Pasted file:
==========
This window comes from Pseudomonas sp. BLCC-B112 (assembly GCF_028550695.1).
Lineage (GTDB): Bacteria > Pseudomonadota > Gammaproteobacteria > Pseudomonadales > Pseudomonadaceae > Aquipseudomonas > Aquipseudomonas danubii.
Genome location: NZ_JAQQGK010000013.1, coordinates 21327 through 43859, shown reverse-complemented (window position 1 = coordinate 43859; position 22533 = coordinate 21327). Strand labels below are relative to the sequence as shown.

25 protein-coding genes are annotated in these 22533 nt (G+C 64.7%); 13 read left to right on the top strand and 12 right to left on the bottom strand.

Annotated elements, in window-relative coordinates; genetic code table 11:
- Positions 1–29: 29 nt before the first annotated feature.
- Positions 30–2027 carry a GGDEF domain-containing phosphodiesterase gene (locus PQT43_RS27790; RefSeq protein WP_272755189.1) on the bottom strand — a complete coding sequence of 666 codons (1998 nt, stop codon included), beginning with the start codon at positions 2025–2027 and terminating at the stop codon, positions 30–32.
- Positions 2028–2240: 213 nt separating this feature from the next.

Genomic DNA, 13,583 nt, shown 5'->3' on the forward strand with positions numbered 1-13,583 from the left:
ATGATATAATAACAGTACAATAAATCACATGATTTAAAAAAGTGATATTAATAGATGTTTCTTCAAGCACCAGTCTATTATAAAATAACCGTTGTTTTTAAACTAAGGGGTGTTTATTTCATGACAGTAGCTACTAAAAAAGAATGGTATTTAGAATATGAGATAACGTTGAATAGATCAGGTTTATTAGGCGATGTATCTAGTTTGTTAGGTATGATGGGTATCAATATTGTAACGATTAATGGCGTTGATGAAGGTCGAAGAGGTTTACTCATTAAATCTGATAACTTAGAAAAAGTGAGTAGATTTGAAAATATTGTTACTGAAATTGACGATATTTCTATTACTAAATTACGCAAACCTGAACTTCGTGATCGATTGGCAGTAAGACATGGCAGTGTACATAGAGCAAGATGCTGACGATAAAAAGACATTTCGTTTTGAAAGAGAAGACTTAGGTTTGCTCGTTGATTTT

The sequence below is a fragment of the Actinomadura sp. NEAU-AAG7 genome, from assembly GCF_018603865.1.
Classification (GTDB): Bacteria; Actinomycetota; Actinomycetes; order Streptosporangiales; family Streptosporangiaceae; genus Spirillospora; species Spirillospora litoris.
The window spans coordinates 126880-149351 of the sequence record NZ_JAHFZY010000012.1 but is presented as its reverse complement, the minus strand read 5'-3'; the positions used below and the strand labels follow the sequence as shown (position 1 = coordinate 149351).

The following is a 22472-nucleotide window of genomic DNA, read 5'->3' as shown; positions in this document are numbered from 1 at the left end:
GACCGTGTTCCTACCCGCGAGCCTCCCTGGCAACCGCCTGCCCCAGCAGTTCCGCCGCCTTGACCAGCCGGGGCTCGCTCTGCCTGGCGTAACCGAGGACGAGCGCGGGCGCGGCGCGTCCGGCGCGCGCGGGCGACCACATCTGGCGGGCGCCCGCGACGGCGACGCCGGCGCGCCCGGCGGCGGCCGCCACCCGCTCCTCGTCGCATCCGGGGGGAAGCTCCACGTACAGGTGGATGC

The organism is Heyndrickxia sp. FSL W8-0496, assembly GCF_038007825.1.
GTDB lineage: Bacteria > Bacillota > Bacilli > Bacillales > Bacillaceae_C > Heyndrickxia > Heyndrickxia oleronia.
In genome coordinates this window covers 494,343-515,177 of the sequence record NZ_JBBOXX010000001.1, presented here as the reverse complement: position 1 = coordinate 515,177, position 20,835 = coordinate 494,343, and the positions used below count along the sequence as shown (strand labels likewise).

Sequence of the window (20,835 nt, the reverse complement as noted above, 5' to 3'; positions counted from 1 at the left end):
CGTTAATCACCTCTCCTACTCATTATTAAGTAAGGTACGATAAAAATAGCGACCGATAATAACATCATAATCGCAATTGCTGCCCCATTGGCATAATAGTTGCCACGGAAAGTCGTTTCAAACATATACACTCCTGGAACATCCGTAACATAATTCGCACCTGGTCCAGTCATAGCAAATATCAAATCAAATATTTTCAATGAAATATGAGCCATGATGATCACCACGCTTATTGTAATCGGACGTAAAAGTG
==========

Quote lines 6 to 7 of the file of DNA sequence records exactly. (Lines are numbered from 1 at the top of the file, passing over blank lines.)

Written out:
- Positions 1–29: 29 nt before the first annotated feature.
- Positions 30–2027 carry a GGDEF domain-containing phosphodiesterase gene (locus PQT43_RS27790; RefSeq protein WP_272755189.1) on the bottom strand — a complete coding sequence of 666 codons (1998 nt, stop codon included), beginning with the start codon at positions 2025–2027 and terminating at the stop codon, positions 30–32.